The colleges won’t be able to make any profits if they charge the same fees as government colleges, as they will have to provide bank guarantees to the Medical Council of India, which would be several times more than the amount they would earn through fees. The Supreme Court had recently conditionally restored 300 seats each in Andhra Pradesh and Telangana in six private medical colleges, including Telugu Desam MP C. Malla Reddy’s Malla Reddy Institute of Medical Sciences.
However, college managements approached the apex court again with a review petition asking for permission to fill 40 per cent of the seats under management quota, which the Supreme Court refused to allow. The apex court asked the colleges to fill seats under the convener quota with fees on par with government medical colleges, which is about Rs 15,000 per student per annum.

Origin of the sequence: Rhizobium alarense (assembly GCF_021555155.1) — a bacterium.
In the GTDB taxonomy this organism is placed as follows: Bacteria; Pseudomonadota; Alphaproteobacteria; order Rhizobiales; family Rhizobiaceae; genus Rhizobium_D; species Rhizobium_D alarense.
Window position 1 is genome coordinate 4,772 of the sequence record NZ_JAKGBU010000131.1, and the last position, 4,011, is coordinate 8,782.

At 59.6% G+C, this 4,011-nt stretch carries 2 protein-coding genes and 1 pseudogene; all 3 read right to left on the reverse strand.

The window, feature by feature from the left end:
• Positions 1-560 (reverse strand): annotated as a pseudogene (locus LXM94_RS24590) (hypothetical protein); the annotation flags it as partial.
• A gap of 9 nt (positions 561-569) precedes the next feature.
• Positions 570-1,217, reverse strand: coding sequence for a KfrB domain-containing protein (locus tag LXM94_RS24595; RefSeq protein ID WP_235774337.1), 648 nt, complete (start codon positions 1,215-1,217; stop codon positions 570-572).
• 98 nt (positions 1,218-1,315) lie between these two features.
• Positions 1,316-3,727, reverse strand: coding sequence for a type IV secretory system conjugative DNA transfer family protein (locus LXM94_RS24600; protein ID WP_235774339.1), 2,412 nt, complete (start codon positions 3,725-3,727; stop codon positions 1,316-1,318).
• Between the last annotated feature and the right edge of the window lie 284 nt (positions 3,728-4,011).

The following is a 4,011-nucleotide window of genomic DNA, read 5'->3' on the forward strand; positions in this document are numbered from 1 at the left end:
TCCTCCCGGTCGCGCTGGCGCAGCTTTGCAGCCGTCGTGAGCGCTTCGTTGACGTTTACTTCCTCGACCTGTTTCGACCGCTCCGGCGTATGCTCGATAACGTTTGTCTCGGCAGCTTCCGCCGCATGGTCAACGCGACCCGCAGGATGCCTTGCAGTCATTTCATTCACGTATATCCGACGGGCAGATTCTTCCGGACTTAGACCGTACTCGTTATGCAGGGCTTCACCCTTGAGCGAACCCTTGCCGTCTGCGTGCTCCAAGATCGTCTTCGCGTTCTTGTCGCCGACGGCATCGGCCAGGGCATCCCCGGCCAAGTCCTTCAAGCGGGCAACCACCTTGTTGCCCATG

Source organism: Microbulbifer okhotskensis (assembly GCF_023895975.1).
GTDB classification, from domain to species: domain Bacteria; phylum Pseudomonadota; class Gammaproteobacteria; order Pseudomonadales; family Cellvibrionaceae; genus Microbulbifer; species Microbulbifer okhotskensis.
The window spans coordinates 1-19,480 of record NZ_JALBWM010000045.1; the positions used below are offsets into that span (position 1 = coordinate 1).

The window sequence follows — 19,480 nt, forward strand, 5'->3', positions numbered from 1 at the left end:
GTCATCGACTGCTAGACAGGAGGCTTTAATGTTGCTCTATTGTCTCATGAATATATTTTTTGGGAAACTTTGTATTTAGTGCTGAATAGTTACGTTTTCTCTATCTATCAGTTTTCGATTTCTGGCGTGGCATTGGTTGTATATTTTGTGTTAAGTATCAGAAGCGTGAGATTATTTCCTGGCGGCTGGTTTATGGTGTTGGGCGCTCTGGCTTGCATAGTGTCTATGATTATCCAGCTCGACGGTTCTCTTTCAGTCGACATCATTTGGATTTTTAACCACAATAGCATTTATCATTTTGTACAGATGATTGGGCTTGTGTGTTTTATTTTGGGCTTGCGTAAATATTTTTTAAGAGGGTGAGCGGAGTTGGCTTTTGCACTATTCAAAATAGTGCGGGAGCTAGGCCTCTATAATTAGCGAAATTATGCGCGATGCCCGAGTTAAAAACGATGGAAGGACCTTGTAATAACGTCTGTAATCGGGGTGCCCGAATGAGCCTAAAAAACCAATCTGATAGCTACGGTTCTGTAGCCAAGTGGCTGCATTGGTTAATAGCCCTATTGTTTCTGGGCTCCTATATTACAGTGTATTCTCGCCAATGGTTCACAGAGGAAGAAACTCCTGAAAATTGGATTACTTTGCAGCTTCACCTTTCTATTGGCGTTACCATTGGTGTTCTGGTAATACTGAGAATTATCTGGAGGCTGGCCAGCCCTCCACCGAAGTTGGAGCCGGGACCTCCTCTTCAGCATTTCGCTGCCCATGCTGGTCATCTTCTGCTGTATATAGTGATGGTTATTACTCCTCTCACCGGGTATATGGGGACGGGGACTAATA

Colleges are unwilling as they will have to deposit a bank guarantee of a maximum Rs 10 crore, which would be far higher than the fees earned through filling 100 seats at Rs 15,000 per seat. “The Supreme Court said colleges can make admissions in the interest of the students and also can choose not to do so if they don’t want to. I don’t think anybody is willing to admit students at the said fee,” said G. Bhaskar Rao, president, All India Private Medical Colleges Association.
Source: Deccan Chronicle